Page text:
6. Thank you Shay, your recipes are amazing! Love your site and encourage you to keep it coming. As far as I know, as a responsible adult, I have choices. I would never make something that knowing whatever kinds of health issues I might have would harm myself or someone else that I might be making them for. If you read sugar free and consider the natural sugars in fruit and know they might harm you or someone you are making it for, then don’t make it. We should all know what we can and cannot tolerate. So rather than disagreeing with what you have stated as “sugar free” if you can’t have even the natural sugars in fruit, then don’t make the recipe. decide for yourself. If I looked at a recipe and it called for something I wasn’t allowed, or couldn’t tolerate, I would either omit it or just move onto another recipe. Again, thanks for sharing your great recipes, keep them coming.

  7. I follow Prof Tim Noakes,Dr. Stephen Phinney, Prof Jeff Volek, Dr Eric Westman, and others who believe differently. Also, the ADA needs to revise their dietary program for better results. Carbs and not needed to survive when you get right down to it. Once you do get your diabetes under control, then you may have Some fruits occasionally. Vegetables are always welcome, especially those grown above ground. The others have too much starch that converts to sugar in the body. Anyway, to each his own.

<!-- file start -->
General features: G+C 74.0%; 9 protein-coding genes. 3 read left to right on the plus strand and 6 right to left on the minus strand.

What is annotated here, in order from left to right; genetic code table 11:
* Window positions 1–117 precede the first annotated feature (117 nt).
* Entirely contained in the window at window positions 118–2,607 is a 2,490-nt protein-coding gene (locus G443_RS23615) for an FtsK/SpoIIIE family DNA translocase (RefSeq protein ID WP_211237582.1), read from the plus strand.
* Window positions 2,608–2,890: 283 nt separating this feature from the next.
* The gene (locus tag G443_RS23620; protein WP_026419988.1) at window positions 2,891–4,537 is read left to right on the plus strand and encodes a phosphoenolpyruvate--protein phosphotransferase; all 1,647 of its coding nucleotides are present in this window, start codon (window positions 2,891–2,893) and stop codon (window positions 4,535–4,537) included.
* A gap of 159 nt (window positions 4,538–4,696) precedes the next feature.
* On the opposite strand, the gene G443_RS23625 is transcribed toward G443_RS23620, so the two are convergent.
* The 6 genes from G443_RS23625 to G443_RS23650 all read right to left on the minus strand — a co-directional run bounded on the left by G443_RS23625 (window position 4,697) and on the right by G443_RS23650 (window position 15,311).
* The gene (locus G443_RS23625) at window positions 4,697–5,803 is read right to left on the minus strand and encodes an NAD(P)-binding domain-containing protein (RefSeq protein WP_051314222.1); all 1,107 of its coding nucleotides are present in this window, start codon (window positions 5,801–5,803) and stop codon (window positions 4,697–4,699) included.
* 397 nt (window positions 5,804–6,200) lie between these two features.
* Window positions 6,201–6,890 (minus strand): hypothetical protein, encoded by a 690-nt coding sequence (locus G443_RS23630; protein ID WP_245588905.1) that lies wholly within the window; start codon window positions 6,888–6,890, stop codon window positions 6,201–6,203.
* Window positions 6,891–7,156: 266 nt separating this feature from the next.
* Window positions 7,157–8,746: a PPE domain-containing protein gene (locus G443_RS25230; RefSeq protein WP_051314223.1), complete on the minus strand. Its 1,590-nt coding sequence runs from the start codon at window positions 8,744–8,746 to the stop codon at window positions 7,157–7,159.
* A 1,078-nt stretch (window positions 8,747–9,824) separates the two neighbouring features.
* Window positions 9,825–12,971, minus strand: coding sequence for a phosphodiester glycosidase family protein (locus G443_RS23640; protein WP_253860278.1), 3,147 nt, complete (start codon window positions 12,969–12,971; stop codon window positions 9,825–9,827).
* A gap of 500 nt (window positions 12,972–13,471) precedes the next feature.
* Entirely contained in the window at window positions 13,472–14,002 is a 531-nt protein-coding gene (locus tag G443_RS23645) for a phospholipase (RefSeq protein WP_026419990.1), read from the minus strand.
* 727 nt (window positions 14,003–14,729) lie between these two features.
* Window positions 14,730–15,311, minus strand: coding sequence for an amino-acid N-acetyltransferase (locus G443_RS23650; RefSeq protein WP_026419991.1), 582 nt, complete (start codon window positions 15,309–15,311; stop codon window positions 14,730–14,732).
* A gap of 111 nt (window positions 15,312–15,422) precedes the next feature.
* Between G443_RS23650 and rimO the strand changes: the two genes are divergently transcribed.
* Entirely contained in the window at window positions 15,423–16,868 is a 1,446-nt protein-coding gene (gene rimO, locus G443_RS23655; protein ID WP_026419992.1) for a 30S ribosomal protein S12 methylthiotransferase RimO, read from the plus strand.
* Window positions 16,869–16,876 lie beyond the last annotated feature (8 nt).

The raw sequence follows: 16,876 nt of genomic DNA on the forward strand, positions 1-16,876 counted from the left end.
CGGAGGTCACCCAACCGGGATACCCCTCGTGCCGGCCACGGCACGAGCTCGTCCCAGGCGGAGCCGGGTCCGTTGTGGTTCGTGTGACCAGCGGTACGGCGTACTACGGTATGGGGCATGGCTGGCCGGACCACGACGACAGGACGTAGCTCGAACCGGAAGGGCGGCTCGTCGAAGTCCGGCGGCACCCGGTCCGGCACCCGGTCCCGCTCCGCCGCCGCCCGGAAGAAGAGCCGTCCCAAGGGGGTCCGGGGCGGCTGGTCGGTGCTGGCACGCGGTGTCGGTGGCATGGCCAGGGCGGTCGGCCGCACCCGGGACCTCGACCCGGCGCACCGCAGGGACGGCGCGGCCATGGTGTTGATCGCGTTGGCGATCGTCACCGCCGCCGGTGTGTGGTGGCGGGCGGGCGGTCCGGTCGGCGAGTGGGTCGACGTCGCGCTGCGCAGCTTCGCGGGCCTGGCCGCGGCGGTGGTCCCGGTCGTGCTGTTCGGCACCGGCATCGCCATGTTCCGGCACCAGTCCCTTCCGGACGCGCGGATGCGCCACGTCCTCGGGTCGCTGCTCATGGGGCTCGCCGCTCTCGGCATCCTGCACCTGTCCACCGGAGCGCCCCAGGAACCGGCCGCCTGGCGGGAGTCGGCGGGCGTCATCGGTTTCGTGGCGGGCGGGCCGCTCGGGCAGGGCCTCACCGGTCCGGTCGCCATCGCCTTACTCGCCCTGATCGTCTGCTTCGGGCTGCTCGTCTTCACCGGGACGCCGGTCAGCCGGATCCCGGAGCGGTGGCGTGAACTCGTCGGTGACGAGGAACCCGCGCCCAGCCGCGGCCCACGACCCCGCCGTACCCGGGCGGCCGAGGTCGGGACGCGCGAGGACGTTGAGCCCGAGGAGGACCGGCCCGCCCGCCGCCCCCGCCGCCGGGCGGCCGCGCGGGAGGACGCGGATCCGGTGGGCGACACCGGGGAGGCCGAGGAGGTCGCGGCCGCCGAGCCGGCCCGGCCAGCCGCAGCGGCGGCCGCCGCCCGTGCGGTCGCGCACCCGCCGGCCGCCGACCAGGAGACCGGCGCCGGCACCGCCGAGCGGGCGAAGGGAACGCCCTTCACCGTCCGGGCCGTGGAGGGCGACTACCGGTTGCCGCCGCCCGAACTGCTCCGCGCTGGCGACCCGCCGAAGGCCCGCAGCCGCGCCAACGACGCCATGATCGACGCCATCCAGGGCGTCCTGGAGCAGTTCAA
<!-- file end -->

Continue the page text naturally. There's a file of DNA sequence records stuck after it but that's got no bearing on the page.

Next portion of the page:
8. Hi Shay, I respectfully disagree with your statement. The body cannot differentiate one sugar from another. I have Type 2 diabetes. While we can add berries from time to time, we should steer clear from bananas, watermelon, apples, pineapple, etc, as well as all dried fruits, fruit juices, etc.

    1. Well then, lets agree to disagree. Maybe for you personally, your doctor instructed you to not eat fruit, because of your own personal body/health condition. That is not the norm. Not only have I done extensive research on this topic, I also have a Type 1 Diabetic grandfather and a Type 2 Diabetic mother. They are both allowed to eat fruit, and in fact they have been encouraged to consume plenty of fruit and vegetables as part of their balanced diet – but to be mindful of portions, as with everything else. Even the American Diabetic Association gives a very clear “YES!” with regards to fruit (as do most other Health Associations). Dried fruit and fruit juice is not “fruit”, but processed products, so it cannot be mentioned in the same category. As I said in my previous comment though, we are moving away from “low-carb”, and moving towards healthy “whole foods” to avoid these disagreements.